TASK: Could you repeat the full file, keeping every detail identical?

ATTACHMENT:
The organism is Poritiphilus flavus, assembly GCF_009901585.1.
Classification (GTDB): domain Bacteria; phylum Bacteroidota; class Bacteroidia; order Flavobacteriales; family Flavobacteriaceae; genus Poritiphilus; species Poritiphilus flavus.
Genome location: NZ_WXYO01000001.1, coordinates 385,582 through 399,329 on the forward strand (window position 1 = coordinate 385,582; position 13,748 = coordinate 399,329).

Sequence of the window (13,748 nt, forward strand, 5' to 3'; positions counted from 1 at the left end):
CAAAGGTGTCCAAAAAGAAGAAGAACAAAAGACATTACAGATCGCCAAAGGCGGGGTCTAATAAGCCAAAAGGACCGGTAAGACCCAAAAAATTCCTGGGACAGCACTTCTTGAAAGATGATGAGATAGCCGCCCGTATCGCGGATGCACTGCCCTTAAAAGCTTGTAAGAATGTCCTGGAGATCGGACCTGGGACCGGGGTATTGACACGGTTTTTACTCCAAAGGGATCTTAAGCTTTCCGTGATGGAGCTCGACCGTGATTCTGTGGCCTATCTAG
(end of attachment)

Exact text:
The organism is Poritiphilus flavus, assembly GCF_009901585.1.
Classification (GTDB): domain Bacteria; phylum Bacteroidota; class Bacteroidia; order Flavobacteriales; family Flavobacteriaceae; genus Poritiphilus; species Poritiphilus flavus.
Genome location: NZ_WXYO01000001.1, coordinates 385,582 through 399,329 on the forward strand (window position 1 = coordinate 385,582; position 13,748 = coordinate 399,329).

Sequence of the window (13,748 nt, forward strand, 5' to 3'; positions counted from 1 at the left end):
CAAAGGTGTCCAAAAAGAAGAAGAACAAAAGACATTACAGATCGCCAAAGGCGGGGTCTAATAAGCCAAAAGGACCGGTAAGACCCAAAAAATTCCTGGGACAGCACTTCTTGAAAGATGATGAGATAGCCGCCCGTATCGCGGATGCACTGCCCTTAAAAGCTTGTAAGAATGTCCTGGAGATCGGACCTGGGACCGGGGTATTGACACGGTTTTTACTCCAAAGGGATCTTAAGCTTTCCGTGATGGAGCTCGACCGTGATTCTGTGGCCTATCTAG